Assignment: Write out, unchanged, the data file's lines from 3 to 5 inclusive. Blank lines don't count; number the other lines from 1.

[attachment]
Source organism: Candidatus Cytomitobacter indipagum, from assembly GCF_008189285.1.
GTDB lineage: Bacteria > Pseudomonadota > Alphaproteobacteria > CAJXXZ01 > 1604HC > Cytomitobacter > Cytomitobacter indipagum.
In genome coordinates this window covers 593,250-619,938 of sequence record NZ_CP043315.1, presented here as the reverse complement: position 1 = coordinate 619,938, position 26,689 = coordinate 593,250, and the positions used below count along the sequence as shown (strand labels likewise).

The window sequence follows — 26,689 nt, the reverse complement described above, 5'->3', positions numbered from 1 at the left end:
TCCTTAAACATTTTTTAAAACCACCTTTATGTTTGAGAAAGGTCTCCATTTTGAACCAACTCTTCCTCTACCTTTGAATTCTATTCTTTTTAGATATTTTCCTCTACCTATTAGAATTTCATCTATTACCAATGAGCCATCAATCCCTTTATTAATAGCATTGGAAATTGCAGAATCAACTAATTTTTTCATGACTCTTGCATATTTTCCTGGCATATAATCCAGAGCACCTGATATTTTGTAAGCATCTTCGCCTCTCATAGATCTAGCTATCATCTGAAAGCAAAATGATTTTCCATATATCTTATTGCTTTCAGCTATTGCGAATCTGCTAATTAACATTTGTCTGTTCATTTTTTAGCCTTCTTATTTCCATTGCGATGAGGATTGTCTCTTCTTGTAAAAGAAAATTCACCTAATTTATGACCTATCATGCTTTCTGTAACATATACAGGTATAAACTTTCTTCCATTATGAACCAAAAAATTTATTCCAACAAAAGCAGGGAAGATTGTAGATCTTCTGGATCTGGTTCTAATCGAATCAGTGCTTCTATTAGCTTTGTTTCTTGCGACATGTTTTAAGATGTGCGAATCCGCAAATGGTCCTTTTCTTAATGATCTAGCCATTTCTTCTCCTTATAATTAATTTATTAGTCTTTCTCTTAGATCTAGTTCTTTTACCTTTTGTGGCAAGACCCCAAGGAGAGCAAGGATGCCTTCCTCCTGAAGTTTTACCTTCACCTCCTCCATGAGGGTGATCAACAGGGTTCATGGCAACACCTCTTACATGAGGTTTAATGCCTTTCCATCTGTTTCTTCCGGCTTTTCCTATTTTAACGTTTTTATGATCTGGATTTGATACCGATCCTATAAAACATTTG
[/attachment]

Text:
In genome coordinates this window covers 593,250-619,938 of sequence record NZ_CP043315.1, presented here as the reverse complement: position 1 = coordinate 619,938, position 26,689 = coordinate 593,250, and the positions used below count along the sequence as shown (strand labels likewise).

The window sequence follows — 26,689 nt, the reverse complement described above, 5'->3', positions numbered from 1 at the left end:
TCCTTAAACATTTTTTAAAACCACCTTTATGTTTGAGAAAGGTCTCCATTTTGAACCAACTCTTCCTCTACCTTTGAATTCTATTCTTTTTAGATATTTTCCTCTACCTATTAGAATTTCATCTATTACCAATGAGCCATCAATCCCTTTATTAATAGCATTGGAAATTGCAGAATCAACTAATTTTTTCATGACTCTTGCATATTTTCCTGGCATATAATCCAGAGCACCTGATATTTTGTAAGCATCTTCGCCTCTCATAGATCTAGCTATCATCTGAAAGCAAAATGATTTTCCATATATCTTATTGCTTTCAGCTATTGCGAATCTGCTAATTAACATTTGTCTGTTCATTTTTTAGCCTTCTTATTTCCATTGCGATGAGGATTGTCTCTTCTTGTAAAAGAAAATTCACCTAATTTATGACCTATCATGCTTTCTGTAACATATACAGGTATAAACTTTCTTCCATTATGAACCAAAAAATTTATTCCAACAAAAGCAGGGAAGATTGTAGATCTTCTGGATCTGGTTCTAATCGAATCAGTGCTTCTATTAGCTTTGTTTCTTGCGACATGTTTTAAGATGTGCGAATCCGCAAATGGTCCTTTTCTTAATGATCTAGCCATTTCTTCTCCTTATAATTAATTTATTAGTCTTTCTCTTAGATCTAGTTCTTTTACCTTTTGTGGCAAGACCCCAAGGAGAGCAAGGATGCCTTCCTCCTGAAGTTTTACCTTCACCTCCTCCATGAGGGTGATCAACAGGGTTCATGGCAACACCTCTTACATGAGGTTTAATGCCTTTCCATCTGTTTCTTCCGGCTTTTCCTATTTTAACGTTTTTATGATCTGGATTTGATACCGATCCTATAAAACATTTG